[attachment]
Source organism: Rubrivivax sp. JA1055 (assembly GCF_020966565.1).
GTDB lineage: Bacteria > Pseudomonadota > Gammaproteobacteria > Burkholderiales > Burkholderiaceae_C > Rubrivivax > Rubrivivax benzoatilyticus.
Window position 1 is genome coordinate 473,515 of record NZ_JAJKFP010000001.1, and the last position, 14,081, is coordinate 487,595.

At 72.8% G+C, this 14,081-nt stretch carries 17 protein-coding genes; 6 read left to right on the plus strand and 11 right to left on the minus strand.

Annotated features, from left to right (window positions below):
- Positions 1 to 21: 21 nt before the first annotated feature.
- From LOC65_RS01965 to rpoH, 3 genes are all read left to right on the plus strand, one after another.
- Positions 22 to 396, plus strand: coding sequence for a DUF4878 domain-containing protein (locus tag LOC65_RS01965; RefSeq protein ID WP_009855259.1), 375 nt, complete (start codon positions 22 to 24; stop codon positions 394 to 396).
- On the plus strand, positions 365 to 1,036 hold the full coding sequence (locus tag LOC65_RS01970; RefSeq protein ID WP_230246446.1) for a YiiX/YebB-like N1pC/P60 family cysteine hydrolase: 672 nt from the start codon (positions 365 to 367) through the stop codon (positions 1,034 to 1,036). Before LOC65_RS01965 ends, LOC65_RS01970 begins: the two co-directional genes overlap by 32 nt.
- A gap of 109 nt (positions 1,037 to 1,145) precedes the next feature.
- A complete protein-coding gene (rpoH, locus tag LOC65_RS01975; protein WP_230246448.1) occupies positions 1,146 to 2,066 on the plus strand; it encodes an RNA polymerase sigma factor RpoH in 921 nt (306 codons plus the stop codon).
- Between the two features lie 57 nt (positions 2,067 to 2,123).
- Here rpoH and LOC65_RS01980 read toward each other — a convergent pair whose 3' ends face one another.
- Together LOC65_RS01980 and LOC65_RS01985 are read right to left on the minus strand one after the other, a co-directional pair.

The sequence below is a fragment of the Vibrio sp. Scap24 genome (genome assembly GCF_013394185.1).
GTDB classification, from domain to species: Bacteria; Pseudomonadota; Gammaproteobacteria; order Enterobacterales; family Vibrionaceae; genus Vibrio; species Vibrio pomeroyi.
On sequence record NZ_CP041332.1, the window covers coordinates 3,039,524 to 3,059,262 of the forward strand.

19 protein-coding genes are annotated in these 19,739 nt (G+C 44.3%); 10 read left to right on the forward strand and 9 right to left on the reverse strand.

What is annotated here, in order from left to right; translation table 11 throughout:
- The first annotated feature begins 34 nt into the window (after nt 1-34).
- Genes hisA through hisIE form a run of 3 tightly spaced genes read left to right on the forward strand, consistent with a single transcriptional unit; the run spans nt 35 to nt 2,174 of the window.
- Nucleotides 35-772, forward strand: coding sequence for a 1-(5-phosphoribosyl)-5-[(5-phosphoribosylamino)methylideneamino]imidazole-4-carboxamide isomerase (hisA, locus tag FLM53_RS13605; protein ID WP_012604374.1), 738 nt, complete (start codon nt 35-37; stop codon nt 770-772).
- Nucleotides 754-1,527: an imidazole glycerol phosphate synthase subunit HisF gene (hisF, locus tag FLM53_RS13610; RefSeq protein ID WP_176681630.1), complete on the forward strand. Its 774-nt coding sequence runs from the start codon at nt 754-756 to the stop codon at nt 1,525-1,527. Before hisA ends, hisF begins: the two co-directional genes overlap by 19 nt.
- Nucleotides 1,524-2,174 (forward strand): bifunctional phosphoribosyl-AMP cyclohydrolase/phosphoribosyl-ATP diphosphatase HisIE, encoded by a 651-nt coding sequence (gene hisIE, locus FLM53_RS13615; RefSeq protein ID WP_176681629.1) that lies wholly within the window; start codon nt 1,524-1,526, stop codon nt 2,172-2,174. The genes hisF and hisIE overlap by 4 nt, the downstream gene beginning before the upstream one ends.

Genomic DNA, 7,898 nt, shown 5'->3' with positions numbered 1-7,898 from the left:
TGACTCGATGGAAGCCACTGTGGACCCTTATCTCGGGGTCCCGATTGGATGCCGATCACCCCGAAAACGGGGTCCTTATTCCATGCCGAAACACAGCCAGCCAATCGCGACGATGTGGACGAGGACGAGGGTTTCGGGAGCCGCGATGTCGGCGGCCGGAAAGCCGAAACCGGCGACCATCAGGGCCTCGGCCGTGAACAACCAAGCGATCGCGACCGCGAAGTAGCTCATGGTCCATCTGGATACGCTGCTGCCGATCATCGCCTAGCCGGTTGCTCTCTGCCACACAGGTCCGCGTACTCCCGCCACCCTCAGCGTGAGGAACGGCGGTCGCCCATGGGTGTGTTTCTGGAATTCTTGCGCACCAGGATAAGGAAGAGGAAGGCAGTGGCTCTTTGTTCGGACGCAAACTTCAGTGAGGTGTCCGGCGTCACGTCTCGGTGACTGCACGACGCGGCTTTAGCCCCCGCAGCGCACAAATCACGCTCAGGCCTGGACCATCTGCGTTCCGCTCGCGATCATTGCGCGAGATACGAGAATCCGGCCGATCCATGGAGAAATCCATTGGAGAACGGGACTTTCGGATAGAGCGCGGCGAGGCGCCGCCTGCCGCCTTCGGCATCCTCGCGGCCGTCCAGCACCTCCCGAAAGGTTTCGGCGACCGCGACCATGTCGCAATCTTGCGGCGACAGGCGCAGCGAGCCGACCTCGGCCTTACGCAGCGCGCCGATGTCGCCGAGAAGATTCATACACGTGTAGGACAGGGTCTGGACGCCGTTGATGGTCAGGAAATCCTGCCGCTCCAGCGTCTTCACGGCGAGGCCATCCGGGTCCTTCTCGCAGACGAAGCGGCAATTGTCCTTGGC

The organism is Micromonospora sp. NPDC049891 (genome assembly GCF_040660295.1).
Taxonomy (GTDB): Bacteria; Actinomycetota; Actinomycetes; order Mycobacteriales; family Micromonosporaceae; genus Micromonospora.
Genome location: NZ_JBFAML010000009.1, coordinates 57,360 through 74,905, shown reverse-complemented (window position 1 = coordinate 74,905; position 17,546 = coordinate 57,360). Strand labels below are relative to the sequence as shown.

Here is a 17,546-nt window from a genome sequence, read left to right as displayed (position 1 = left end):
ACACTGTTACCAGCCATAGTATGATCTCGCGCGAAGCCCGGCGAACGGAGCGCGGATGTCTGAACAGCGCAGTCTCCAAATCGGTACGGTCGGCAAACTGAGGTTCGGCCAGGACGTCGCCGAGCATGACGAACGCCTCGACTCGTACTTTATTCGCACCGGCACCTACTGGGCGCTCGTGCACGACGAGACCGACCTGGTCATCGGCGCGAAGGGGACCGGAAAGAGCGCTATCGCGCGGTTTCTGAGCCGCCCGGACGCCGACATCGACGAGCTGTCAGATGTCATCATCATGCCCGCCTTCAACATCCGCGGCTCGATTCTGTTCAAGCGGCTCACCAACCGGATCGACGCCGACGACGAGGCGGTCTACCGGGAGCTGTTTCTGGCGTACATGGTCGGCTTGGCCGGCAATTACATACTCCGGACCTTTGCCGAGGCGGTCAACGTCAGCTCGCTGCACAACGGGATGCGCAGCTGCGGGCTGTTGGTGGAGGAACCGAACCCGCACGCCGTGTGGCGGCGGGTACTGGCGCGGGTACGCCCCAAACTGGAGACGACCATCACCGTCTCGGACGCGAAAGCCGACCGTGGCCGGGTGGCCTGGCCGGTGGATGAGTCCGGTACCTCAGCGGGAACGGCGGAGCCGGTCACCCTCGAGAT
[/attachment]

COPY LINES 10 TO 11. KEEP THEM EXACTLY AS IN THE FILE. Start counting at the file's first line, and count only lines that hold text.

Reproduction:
- A gap of 109 nt (positions 1,037 to 1,145) precedes the next feature.
- A complete protein-coding gene (rpoH, locus tag LOC65_RS01975; protein WP_230246448.1) occupies positions 1,146 to 2,066 on the plus strand; it encodes an RNA polymerase sigma factor RpoH in 921 nt (306 codons plus the stop codon).